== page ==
Every spring, when the allergy colds strikes, the sale of vitamin C supplements increases. On every desk in a America you find supplements like emergen-c and citrus tea being guzzled by the gallons in an attempt to prevent or stave off the lurking cold. But according to research, you are going to get the cold whether or not you take Vitamin-C; however, the studies show that when taken during a cold, vitamin c will reduce the length of time you are sick. According to the review article, Vitamin C for preventing and treating the common cold,
“The failure of vitamin C supplementation to reduce the incidence of colds in the general population indicates that routine vitamin C supplementation is not justified, yet vitamin C may be useful for people exposed to brief periods of severe physical exercise. Regular supplementation trials have shown that vitamin C reduces the duration of colds, but this was not replicated in the few therapeutic trials that have been carried out. Nevertheless, given the consistent effect of vitamin C on the duration and severity of colds in the regular supplementation studies, and the low cost and safety, it may be worthwhile for common cold patients to test on an individual basis whether therapeutic vitamin C is beneficial for them. Further therapeutic RCTs are warranted.”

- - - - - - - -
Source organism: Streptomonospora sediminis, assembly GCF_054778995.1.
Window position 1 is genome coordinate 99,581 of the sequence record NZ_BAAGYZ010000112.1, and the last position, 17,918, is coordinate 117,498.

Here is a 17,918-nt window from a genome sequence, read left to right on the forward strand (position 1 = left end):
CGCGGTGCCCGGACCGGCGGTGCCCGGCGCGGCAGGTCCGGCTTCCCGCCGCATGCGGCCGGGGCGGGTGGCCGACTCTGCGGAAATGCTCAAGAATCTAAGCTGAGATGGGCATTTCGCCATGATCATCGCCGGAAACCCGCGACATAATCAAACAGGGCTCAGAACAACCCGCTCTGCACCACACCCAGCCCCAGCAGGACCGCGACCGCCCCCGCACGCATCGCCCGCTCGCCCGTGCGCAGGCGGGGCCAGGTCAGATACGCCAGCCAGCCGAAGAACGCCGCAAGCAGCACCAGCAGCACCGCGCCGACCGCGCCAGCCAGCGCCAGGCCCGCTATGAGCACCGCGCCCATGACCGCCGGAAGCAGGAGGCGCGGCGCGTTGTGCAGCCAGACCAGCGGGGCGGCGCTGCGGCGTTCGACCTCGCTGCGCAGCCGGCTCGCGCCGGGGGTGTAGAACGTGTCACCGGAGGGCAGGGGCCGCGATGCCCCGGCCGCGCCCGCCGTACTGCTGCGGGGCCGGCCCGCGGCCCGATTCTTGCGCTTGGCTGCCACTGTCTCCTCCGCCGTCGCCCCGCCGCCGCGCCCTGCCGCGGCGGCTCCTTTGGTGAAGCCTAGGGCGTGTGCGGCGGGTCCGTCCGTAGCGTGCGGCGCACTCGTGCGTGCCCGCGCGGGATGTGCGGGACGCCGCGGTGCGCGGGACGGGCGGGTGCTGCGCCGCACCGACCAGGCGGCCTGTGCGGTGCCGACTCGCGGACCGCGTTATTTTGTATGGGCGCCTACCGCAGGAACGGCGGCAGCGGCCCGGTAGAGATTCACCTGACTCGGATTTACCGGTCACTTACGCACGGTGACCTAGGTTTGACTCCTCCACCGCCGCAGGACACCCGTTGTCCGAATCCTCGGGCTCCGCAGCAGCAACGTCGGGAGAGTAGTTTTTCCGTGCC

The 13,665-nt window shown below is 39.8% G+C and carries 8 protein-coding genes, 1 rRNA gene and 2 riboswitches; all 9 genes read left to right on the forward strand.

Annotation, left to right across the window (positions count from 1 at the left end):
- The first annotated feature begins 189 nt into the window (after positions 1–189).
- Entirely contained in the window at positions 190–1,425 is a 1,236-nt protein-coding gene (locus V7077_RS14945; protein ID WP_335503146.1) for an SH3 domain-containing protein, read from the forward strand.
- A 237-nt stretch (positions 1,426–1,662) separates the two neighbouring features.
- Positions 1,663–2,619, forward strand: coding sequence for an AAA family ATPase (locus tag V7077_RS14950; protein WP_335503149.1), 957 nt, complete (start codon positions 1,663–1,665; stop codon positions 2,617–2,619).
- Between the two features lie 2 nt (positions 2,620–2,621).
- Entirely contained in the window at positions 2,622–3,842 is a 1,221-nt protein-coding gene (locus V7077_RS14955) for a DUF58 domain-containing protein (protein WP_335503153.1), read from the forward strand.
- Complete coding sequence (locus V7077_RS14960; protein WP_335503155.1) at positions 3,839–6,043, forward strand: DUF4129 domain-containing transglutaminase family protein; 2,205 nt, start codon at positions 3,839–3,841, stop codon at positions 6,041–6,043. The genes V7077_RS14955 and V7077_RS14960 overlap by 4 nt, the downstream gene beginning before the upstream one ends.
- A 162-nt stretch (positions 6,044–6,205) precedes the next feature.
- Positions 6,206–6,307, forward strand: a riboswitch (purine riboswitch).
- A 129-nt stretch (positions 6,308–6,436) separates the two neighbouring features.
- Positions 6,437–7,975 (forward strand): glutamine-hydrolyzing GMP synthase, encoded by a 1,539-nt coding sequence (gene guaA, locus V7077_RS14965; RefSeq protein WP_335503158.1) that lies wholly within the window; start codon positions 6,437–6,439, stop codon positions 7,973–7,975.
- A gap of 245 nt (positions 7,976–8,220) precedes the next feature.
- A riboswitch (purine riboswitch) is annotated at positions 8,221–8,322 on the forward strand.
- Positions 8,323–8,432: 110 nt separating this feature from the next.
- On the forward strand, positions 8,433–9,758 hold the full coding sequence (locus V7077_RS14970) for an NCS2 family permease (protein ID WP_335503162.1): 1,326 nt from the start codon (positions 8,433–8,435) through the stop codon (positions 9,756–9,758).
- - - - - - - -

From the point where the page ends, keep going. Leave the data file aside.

In conclusion, we commonly think of vitamin C as preventative, when in reality getting the cold is inevitable. However, supplementation of vitamin C might be a good idea, in order to shorten the length of time you are sick.